Jakasi was in Grade 9 at Bulumko High School. No arrests have been made in response to the Sunday night incident. A 15-year-old grade 9 learner at Thembelihle High School, who was attacked, is currently in hospital with serious injuries.
Traut urged the community to assist the police. He said that the police found that parents did not discipline their children when they got involved fights, but rather questioned authorities when their children got arrested.
Social Justice Coalition’s coordinator, Gavin Silber, said the crime situation in Khayelitsha was very concerning and it was getting worse.
“There is a clear trend of lawlessness in Khayelitsha. Criminals feel they can act with impunity, and residents live in fear. In the last few months we see a surge in was vigilantism. Now it is gang violence. In this case, action needs to be taken not only by SAPS, but also by the Provincial Departments of Community Safety and Education and the metro police. An immediate plan is needed to put an end to this violence.
“Gang violence has been going on for months, but has intensified recently. It has had a significant impact on the community. There is tremendous fear and children are not going to school. Obviously something needs to be done to solve this problem but a long term solution includes the establishment of a Commission of Inquiry into crime in Khayelitsha to address the systemic problems” said Silber.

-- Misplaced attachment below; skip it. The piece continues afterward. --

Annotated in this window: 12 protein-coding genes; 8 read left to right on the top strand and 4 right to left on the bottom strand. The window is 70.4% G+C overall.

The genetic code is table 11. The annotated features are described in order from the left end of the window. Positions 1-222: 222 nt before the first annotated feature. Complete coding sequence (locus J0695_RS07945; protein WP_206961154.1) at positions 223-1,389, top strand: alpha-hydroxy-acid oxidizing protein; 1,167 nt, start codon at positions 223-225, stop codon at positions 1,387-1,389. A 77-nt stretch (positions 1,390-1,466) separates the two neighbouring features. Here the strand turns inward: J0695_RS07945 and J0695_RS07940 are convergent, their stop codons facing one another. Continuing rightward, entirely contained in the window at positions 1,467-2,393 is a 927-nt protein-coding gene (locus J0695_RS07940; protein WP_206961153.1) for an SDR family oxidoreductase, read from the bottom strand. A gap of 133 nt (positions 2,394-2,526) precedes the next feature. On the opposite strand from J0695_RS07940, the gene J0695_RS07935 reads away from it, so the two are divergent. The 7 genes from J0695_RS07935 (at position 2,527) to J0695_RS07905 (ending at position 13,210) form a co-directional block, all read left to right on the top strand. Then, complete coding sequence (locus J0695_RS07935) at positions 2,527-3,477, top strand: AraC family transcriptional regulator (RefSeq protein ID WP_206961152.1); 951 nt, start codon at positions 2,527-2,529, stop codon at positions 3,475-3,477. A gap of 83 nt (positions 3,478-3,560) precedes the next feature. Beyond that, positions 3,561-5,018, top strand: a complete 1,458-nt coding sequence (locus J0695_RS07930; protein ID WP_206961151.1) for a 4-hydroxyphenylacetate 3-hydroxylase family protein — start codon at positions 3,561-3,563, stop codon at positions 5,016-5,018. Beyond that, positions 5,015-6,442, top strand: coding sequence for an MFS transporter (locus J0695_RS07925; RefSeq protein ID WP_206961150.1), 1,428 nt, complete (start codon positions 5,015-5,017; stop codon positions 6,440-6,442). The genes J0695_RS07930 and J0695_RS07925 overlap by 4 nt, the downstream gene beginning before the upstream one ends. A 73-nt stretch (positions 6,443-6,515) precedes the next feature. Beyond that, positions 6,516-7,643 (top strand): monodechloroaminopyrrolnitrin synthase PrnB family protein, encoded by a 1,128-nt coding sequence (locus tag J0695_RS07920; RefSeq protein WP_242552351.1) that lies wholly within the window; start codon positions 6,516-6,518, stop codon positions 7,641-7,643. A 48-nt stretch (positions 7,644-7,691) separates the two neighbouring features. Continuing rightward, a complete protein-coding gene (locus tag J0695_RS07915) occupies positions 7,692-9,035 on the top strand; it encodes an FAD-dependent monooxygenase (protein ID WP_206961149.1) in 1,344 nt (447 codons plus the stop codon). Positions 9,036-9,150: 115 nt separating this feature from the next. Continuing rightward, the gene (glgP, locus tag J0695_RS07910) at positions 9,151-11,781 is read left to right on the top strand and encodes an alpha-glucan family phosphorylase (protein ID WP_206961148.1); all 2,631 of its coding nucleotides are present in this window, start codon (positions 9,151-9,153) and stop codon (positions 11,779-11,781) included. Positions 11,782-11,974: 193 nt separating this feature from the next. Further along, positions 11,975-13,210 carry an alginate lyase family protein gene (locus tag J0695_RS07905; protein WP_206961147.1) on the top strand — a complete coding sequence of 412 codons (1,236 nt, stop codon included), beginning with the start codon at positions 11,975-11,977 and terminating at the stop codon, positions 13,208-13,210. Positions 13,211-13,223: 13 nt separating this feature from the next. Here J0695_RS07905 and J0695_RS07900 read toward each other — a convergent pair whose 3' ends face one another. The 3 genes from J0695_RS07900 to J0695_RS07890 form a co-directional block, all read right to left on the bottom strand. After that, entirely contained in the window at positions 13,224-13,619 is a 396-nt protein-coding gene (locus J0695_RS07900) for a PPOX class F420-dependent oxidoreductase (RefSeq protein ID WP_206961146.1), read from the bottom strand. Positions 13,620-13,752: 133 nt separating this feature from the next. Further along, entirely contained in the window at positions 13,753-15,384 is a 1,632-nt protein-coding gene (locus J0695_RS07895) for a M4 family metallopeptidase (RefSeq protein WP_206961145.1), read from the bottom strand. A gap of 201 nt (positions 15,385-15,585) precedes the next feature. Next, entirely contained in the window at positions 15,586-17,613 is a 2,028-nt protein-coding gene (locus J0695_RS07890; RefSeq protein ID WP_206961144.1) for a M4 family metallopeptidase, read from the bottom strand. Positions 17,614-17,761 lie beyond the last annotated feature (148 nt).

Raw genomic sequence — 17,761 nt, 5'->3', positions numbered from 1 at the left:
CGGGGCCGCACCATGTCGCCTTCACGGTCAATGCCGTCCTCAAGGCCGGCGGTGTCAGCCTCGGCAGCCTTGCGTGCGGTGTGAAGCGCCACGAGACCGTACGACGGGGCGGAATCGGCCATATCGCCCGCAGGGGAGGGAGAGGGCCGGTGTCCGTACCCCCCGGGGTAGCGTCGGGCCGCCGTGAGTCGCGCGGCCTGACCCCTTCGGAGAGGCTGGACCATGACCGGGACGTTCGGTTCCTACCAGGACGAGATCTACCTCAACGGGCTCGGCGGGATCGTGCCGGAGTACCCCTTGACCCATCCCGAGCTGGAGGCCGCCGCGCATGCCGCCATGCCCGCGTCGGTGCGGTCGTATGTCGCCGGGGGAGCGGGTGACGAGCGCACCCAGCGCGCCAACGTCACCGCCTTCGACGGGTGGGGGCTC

Bronagh Casey, spokesperson for provincial education MEC Donald Grant, said the department was very concerned about the rise in gang-violence in certain areas of Khayelitsha.
“While this is a broader societal issue affecting children outside schools, we are still worried that it has negative effects on schooling and the future of the children involved. Please note that the incidents are happening outside of school grounds,” said Casey.
She said the department was currently monitoring the situation very closely and that there was concern that the violence was impacting on learner attendance, however, they were also concerned for the safety of the learners travelling to and from school.
A Bulumko High School teacher who did not want to be named, said many pupils were absent from school on Monday.